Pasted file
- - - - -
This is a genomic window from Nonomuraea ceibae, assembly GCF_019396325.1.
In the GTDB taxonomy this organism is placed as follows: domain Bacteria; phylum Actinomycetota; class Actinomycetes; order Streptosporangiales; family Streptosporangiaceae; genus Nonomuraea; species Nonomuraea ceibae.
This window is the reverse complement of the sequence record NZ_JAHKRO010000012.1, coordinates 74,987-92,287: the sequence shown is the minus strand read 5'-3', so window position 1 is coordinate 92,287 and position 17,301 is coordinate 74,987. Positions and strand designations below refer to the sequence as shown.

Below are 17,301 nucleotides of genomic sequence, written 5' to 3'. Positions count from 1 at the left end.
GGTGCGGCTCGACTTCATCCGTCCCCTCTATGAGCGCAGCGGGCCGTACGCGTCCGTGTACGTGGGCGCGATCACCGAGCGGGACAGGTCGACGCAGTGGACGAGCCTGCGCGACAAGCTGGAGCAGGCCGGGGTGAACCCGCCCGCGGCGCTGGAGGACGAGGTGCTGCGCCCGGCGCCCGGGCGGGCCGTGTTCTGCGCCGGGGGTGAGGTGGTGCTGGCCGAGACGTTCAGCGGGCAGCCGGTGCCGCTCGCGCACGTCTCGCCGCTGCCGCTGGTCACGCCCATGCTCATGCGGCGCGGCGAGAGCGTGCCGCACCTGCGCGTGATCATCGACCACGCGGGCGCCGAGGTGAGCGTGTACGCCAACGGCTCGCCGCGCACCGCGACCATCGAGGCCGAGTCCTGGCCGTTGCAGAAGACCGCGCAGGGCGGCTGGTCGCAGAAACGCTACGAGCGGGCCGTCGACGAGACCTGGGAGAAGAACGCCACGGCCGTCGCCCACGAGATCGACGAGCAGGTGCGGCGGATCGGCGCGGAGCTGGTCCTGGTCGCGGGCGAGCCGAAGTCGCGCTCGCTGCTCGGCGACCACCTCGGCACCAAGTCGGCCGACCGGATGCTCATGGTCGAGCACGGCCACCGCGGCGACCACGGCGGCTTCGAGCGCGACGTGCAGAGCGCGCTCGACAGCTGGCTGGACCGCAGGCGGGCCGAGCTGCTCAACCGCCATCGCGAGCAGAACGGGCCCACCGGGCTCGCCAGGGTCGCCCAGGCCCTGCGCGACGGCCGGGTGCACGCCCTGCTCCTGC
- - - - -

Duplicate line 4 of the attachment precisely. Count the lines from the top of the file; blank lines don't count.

Below are 17,301 nucleotides of genomic sequence, written 5' to 3'. Positions count from 1 at the left end.